What NOT to Do When Starting a Fitness Boot Camp

Learning all the ins and outs of starting a fitness boot camp can be a little overwhelming, especially if you don’t have the strongest business sense, because there is just so much to know and so much to do to get your boot camp off the ground. It can almost make your head spin!

But if you are truly passionate about helping people set and accomplish fitness goals, watching them become healthier and reaching their true potential- then opening up a fitness boot camp is definitely for you. It’s the best way to reach a lot of people in your area and inspire them to become healthier, more active individuals.

Making the switch from personal trainer to fitness business owner may be tough, but it’s well worth it. And if you’re in the middle of making this switch, then you’ve probably done tons of research on how to get started, what things you should look out for, and the best ways to get things done, which means you’re on the right track to a successful fitness business.

You may even feel like you’re ready to get it going, but if you’re not sure of the “don’ts” of opening a boot camp- then you might end up being guilty of one or more things on this list.

Some of these “gym sins” are pretty awful, but they definitely need to be stated so that new boot camp owners never get caught doing what these business owners and trainers have been caught doing…

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This is a pretty big one and a lot of personal trainers are seriously guilty of this. The difference between socializing and fraternizing is that with socializing you’re essentially conversing with and relating to your clients on a human level. Fraternizing has the potential to add romance to the mix- and that’s not just a bad thing. It’s an unprofessional thing.

It’s true that being a boot camp owner means that you have to be social, but your being social should be kept to a professional level and not personal. Now that’s not to say that you can’t be friends with your clients, of course you can, but you should always keep in mind that they are your paying clients and being TOO friendly with them can end up as a bad thing and ruin your reputation as an owner.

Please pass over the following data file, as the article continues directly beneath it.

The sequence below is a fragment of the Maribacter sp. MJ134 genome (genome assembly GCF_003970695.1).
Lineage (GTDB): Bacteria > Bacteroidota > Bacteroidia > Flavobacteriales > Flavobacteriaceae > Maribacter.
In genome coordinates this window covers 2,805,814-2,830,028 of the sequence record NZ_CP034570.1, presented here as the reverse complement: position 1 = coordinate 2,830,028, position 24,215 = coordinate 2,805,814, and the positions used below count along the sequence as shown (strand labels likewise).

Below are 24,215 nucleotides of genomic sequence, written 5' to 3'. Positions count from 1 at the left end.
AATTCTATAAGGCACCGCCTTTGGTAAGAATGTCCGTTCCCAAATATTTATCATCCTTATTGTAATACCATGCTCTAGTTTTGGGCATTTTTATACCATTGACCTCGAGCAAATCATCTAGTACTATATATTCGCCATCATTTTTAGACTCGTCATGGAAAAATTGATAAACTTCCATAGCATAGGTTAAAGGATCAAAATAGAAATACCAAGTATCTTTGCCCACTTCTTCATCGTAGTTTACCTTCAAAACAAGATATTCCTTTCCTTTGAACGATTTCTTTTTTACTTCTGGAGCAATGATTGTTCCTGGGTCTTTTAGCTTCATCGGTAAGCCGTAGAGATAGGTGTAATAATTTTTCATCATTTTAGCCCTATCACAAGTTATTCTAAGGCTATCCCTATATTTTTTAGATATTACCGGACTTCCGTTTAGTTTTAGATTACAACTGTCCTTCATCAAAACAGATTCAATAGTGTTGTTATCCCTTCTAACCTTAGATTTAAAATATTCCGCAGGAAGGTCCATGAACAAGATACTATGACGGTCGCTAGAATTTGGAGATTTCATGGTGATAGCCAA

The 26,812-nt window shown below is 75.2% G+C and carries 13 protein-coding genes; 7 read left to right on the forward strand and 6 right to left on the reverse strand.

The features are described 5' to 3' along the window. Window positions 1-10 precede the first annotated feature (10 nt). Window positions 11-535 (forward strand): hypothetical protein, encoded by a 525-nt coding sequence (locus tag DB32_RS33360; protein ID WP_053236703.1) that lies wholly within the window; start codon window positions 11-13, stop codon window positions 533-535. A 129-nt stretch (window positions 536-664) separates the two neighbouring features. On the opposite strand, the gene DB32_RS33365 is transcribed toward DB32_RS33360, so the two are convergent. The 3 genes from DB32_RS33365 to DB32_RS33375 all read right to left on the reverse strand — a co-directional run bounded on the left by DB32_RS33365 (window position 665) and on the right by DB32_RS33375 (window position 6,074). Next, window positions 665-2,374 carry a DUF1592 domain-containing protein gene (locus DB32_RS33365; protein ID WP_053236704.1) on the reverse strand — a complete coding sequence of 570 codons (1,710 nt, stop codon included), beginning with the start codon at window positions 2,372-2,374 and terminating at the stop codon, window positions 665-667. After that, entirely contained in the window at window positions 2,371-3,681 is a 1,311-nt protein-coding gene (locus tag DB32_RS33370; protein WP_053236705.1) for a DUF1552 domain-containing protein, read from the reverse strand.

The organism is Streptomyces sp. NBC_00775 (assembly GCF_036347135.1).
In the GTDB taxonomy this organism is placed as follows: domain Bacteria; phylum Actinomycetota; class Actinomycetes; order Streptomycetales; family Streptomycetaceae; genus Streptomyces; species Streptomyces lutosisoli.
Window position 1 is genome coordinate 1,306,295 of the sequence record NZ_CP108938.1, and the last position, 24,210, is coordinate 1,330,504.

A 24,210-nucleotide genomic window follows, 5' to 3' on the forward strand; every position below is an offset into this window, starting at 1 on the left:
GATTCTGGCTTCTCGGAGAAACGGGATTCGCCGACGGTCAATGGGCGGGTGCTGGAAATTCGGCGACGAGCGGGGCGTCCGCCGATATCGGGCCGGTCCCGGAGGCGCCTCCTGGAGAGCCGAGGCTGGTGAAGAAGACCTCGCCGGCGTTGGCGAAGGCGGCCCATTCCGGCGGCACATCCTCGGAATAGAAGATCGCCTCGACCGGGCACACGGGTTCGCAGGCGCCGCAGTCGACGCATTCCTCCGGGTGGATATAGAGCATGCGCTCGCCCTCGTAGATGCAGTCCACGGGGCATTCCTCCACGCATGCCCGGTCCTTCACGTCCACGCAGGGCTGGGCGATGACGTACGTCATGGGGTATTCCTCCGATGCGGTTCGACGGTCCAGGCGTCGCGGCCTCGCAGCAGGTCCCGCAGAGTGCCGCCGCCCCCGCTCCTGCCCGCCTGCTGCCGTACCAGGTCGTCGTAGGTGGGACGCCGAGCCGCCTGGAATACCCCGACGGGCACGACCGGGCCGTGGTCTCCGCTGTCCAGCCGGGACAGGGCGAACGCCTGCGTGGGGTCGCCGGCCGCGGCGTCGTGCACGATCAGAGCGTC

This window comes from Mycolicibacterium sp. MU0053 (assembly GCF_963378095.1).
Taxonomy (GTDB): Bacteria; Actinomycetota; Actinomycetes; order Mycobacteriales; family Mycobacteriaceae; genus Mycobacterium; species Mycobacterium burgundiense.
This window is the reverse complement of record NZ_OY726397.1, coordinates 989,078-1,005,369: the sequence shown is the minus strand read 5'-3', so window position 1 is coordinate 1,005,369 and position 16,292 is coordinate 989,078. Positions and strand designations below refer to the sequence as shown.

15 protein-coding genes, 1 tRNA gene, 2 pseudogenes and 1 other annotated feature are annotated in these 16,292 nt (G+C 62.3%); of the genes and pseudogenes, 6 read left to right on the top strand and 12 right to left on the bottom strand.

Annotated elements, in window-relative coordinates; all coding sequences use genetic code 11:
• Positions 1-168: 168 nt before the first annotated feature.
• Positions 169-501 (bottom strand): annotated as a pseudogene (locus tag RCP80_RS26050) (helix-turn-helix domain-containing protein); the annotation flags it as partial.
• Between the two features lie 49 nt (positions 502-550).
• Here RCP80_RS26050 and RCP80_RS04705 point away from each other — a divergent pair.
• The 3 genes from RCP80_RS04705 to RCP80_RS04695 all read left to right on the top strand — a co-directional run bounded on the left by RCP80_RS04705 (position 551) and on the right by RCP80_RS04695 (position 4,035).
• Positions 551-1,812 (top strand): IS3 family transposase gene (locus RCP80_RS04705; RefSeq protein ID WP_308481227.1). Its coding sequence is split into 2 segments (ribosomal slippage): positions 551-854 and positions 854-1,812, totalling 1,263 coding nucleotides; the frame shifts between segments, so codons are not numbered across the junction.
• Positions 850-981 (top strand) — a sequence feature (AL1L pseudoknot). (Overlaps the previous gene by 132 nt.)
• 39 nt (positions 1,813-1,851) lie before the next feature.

Instead, try to get your boot campers together with other boot campers. Host some type of client appreciation party and invite everyone in your boot camp to get together and have a good time. Participate in local 5Ks and get boot campers together for a cause. Things like this are highly encouraged because it creates a tribe- and that’s exactly what you should be aiming for.

Don’t be “that” trainer

Look, we all have times where we fall off the wagon. It’s just a part of life. We can’t be perfect all the time- and everyone knows that. But if you’re out-of-shape and you’re starting a fitness boot camp… well, why would anyone want to buy from you?

You’ve got to look the part and practice what you preach if you’re looking to be successful. That’s the long and short of it. You wouldn’t go to a hair stylist who doesn’t know how to fix herself up or visit a dentist with bad teeth, because if they’re not able to take care of themselves- how in the hell are they going to take care of you?

The same rule applies with personal training. You’ve got to be fit and trim and show others you can do what you say you can. You are your own billboard, and if that billboard is sloppy… then you and your new boot camp won’t stand a chance against those in your area that do look the part.

If fitness truly is your passion, then show your community and the world that it is by taking care of yourself in the best way you know how.

Focus on putting your best foot forward by not only training and keeping fit, but by presenting yourself as a professional. Comb your hair, have neat clothes, brush your teeth, and don’t be sloppy. If you’re wanting to charge top dollar for your boot camp, YOU have to be a top dollar trainer yourself.

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When you own a fitness business like a boot camp, the last thing you want to do is alienate your clients by posting things that you shouldn’t. Keep your personal opinions on things like politics and religion to yourself. Your clients aren’t interested in hearing that stuff from you anyway.

They want to hear things like “the top 10 ways to lose weight fast” or “healthy sugar free recipes”- so make it a point to deliver content like that. Useful articles that will help your clients achieve their weight loss goals faster. You can even post non-fitness and health related stuff, if it’s a good story or something funny you think they’d enjoy.

Just don’t post about how drunk you were last night and how often you party. Go out and have a good time, but you don’t have to announce it to your clients. Keep your trainer shenanigans to yourself!

Don’t compromise on price

You’re a boot camp that sells results. You’re not a gym with open machines. You’re the driving force behind your business and you need to charge what you’re worth.

Don’t ever compete or feel like you have to charge what the guy down the street charges because that’s the quickest way to undervalue yourself and your boot camp. You have to believe that your services are worth it.

Posted in Boot Camp Business, Boot Camp Marketing, Boot Camp Strategies, How To Start a Fitness Boot Camp Business by Steve Hochman | No Comments Yet

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